Pope Francis arrived in the United States last week, not only visiting and worshipping with the Catholic community, but also making history when he became the first pope to address the joint session of Congress on Sept. 24.
According to an article on nytimes.com, Pope Francis tackled multiple topics relevant to U.S. government at this time, including poverty, hatred towards one another, greed and climate change.
Ian Hollick, a Catholic seminarian on the California Lutheran University campus said the pope speaking to Congress is important because it shows that a joining of church and state can happen for the benefit of America as a whole.
“It is significant because no pope has ever addressed congress before. It is significant because in this country we like things neat, clear, distinguished. We like the separation of church and state,” Hollick said. “Therefore, for a religious leader to come and address Congress, which by nature is secular, it is profound. The purpose of law is to address humanity and the purpose of religion, specifically Christianity, addresses the needs of humanity as well.”
Pope Francis spoke to Congress with the hope of protecting and uniting all peoples, not just in America but all around the world as well.
According to the nytimes.com article, the pope used the “common good of the people” to drive home his own opinions on popular political matters.
Campus Pastor Scott Maxwell-Doherty said the weight of the pope could help in getting his message out to the world.
“Every time the pope speaks, the attention of the world finds its way to what he’s going to talk about. It doesn’t matter if he’s speaking off the balcony of the Vatican City, or if he’s speaking in Congress or if he’s in a barrio,” Maxwell-Doherty said. “When this man opens his mouth there are a dozen microphones tracking every word and the influence of every word.”
Maxwell-Doherty said he believes the fact the Pope was able to receive the invitation to speak to Congress will help bring the attention needed to these issues.
“I just think it’s wonderful that he got that microphone in front of that set of national leaders,” Maxwell-Doherty said.
Pope Francis faced opposition from groups about the speeches, citing that the leader of the Catholic community would be crossing the boundaries of church and state by supplying his opinions to the joint session.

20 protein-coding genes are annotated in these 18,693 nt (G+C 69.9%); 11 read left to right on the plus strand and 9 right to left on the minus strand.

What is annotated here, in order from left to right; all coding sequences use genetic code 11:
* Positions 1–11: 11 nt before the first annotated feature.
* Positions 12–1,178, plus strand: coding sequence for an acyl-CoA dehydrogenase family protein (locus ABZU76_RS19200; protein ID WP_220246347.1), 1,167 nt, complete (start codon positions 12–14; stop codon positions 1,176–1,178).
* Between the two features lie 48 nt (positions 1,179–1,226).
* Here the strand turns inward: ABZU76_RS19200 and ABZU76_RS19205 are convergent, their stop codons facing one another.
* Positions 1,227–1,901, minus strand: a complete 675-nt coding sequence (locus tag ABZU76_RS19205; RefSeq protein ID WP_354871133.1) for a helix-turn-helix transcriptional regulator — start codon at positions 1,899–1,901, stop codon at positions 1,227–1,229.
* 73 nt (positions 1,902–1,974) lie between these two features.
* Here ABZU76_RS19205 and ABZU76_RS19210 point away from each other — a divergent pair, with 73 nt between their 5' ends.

Dominic Lunde, leader of the Fellowship of the Catholic Community at Cal Lutheran, said in an email interview that he believes no matter what a public figure does, the pope included, they will be met with scrutiny. However as the leader of the catholic people, the pope has the right to present his and his people’s views to the public in regard to important issues.
“As head of eight million Catholics in America he is quite an important person in the USA. Also I believe Congress in particular really needs to hear his message of love,” Lunde said.
The pope’s appearance in congress was celebrated and debated throughout multiple forums including social media.
“Most delightful is that for a small window of time in this country this individual and the weight of his office gets to gather not only to worship the prayers of the people, but also lays claim to front page space in news papers and and the social media world,” Maxwell-Doherty said.
Maxwell-Doherty said it is because of this constant coverage that the issues the pope talks about and what he’s doing will carry so much weight this time around in America.
“For this narrow window of four or five days this country becomes fascinated with who he is, what he’s up to, what is he talking about? Why does that matter to me? Why should that matter to me?” Maxwell-Doherty said. “And in all of those ways this nation gets a glimpse of how this is a pretty important Roman Catholic individual who speaks on behalf of the church, and the world pays attention.”
Hollick said he believes that with this country, this pope and the way America united around this visit there will be room for change on issues that Pope Francis talked about.
“One of the interesting things is our Lord says whoever is not against us is for us. And when you have people speaking positively about the pope, positively about the church, then you open up room in hearts for the spirit to move,” Hollick said. “So if you have people looking positively toward what the pope did in this country, looking positively toward how the country united around this visit, it’s not just good for Christianity, it’s good for ourselves as a nation in terms of coming together.”
Published October 7th, 2015